Stem-Like Cell Characteristics from Breast Milk of Mothers with Preterm Infants as Compared to Mothers with Term Infants

Briere, C.-E.; Jensen, T.; McGrath, J.M.; Young, E.E.; Finck, C.

Breastfeeding Medicine the Official Journal of the Academy of Breastfeeding Medicine 12: 174-179


ISSN/ISBN: 1556-8342
PMID: 28277748
DOI: 10.1089/bfm.2017.0002
Accession: 060278059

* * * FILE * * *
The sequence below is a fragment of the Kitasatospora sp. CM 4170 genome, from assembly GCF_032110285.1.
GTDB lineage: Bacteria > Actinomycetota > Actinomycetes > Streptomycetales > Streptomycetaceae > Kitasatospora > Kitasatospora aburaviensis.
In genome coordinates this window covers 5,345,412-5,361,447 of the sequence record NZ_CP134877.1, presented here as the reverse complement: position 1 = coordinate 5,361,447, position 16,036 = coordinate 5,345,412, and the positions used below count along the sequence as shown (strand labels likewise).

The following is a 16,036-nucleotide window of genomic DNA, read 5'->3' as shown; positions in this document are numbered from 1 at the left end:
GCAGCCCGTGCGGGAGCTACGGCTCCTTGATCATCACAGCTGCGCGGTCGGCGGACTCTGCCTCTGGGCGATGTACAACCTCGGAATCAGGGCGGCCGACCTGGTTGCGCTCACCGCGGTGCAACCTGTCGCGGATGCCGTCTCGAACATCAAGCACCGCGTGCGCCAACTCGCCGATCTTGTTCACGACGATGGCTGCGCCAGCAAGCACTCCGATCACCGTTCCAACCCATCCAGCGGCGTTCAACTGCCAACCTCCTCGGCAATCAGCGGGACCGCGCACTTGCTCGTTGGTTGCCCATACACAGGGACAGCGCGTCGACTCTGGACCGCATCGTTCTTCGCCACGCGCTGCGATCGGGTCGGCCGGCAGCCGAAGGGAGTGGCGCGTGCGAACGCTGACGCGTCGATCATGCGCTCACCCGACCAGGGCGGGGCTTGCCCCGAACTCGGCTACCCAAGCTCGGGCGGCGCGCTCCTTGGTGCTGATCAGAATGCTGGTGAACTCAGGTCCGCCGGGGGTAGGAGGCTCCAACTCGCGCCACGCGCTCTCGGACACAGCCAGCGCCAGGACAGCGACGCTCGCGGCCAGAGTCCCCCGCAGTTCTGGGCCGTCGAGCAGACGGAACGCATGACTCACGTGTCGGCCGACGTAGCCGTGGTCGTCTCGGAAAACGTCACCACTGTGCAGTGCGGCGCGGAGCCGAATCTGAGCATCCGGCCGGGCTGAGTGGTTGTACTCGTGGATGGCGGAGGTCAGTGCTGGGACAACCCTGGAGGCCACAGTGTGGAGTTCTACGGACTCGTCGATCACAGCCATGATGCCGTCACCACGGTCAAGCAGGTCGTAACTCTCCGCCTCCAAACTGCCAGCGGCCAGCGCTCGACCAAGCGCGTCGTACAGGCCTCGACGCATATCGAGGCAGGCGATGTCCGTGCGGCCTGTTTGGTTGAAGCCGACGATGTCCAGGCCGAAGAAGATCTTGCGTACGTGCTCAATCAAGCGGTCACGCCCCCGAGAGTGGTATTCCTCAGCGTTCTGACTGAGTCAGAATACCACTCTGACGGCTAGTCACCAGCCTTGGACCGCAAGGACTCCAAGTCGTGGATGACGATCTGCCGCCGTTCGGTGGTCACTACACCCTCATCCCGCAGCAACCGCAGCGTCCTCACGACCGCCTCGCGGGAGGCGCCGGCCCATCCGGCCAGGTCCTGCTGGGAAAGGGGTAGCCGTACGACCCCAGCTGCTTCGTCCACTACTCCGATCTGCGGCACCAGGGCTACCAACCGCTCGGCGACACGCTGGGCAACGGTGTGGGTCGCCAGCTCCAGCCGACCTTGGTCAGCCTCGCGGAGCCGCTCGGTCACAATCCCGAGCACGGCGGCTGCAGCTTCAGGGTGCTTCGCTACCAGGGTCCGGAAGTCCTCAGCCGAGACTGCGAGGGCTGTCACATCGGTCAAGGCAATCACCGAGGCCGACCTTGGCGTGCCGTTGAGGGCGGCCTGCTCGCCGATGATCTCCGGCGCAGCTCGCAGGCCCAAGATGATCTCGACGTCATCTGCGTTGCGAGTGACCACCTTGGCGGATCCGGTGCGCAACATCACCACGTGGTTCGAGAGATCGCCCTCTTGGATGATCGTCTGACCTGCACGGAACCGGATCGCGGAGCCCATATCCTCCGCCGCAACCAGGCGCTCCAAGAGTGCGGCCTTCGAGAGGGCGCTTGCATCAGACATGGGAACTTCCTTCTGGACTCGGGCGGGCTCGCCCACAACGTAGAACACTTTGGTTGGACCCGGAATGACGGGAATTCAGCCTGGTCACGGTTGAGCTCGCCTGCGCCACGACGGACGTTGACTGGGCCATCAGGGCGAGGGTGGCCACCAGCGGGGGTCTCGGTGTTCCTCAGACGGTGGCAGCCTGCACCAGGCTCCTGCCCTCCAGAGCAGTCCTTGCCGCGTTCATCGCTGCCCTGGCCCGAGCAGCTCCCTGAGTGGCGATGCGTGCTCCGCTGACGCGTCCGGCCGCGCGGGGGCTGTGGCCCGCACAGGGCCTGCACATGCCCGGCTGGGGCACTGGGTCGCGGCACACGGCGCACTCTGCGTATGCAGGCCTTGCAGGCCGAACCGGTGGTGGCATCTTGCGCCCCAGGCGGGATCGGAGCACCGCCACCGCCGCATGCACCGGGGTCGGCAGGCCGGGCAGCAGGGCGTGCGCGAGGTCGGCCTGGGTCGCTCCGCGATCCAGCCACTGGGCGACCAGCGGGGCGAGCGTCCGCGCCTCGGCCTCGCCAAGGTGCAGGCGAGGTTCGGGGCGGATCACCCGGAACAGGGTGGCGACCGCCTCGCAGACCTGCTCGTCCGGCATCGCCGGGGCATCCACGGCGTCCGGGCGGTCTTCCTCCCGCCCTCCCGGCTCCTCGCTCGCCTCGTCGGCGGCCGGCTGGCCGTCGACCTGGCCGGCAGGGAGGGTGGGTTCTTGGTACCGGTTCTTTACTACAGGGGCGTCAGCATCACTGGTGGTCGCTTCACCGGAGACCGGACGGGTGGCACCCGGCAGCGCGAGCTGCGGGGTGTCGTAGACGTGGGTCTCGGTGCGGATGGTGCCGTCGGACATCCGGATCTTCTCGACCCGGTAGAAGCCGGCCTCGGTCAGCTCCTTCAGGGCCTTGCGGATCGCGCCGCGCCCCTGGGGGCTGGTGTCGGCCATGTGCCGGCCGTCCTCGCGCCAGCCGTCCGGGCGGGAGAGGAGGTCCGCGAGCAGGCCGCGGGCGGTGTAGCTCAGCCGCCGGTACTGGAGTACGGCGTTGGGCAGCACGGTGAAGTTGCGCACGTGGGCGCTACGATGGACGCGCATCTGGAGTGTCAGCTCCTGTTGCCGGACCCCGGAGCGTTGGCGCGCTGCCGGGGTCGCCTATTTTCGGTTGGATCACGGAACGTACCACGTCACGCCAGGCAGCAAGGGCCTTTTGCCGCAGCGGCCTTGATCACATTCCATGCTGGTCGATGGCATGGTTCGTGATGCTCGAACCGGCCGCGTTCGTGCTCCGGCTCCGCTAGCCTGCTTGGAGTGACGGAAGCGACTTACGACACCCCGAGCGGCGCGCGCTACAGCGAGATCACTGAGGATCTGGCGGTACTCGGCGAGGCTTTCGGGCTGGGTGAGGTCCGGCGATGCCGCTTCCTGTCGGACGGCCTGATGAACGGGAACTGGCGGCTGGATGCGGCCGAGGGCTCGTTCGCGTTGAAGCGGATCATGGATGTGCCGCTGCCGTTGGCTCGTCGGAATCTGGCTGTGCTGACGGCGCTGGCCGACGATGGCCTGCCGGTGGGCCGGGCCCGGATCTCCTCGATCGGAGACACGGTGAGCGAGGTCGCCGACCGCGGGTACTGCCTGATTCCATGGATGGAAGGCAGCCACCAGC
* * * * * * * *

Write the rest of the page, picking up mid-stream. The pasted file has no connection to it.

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Breast milk stem cells are hypothesized to be involved in infant health and development. Our research team is the first known team to enroll mothers of hospitalized preterm infants during the first few weeks of lactation and compare stem cell phenotypes and gene expression to mothers of healthy full-term infants. Participants were recruited from a Level IV Neonatal Intensive Care Unit (preterm dyads) and the community (full-term dyads) in the northeastern United States. Mothers of hospitalized preterm infants (<37 weeks gestational age at birth) and mothers of healthy full-term infants (>39 weeks gestational age at birth). Breast milk stem-like cell populations were identified in both preterm and full-term breast milk samples. The data suggest variability in the proportion of stem cell phenotypes present, as well as statistically significant differential expression (both over- and underexpression) of stem cell-specific genetic markers when comparing mothers' milk for preterm and full-term births. Our findings indicate that (1) stem cells are present in preterm breast milk; (2) differential expression of stem cell-specific markers can be detected in preterm and full-term breast milk samples; and (3) the percentage of cells expressing the various stem cell-specific markers differs when preterm and full-term breast milk samples are compared.